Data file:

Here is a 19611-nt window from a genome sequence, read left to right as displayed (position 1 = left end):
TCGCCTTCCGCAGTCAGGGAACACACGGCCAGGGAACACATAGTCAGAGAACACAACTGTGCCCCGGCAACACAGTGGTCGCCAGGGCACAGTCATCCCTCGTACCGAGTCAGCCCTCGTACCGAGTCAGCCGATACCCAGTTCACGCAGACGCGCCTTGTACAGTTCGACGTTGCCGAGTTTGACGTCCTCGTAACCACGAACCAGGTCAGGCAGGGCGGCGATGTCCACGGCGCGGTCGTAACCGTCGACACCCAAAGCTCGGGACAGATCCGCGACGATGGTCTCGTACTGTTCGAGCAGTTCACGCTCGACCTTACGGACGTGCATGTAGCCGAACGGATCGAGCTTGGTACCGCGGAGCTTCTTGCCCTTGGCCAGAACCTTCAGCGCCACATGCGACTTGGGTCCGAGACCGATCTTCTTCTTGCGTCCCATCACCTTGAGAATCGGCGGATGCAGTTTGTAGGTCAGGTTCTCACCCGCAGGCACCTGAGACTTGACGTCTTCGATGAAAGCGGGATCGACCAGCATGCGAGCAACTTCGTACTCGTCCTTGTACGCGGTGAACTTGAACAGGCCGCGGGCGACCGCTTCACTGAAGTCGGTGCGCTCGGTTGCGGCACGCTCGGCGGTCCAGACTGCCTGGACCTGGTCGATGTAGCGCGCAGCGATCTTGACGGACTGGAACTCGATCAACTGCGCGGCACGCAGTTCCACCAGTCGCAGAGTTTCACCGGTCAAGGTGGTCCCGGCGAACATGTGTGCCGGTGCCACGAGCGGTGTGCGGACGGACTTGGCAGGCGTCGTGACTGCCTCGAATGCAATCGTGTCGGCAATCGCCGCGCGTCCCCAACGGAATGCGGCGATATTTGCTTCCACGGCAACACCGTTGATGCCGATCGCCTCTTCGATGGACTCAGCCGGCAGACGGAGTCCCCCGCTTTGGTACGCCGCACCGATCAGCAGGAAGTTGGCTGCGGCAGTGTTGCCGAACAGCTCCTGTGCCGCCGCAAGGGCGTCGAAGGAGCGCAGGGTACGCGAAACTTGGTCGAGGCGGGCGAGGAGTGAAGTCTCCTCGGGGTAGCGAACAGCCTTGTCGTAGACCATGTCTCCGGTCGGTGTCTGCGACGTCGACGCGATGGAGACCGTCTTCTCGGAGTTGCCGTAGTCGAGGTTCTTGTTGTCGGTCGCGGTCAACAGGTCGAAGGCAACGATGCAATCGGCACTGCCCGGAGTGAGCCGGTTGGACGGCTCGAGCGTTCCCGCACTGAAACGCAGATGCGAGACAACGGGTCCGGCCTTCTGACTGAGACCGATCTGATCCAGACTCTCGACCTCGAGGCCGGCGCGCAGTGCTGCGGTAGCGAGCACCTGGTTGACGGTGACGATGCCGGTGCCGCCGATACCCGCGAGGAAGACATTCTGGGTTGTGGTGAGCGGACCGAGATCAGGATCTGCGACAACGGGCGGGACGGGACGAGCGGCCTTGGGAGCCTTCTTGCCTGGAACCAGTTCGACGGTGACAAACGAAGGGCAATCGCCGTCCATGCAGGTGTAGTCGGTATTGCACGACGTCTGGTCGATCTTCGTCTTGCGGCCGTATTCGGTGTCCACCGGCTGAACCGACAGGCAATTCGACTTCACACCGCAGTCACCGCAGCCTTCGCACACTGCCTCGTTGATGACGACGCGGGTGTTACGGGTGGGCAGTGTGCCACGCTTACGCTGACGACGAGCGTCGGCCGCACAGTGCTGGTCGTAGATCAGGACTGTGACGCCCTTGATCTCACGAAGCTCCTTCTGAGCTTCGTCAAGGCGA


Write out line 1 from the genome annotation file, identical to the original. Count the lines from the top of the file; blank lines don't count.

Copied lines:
Here is a 19611-nt window from a genome sequence, read left to right as displayed (position 1 = left end):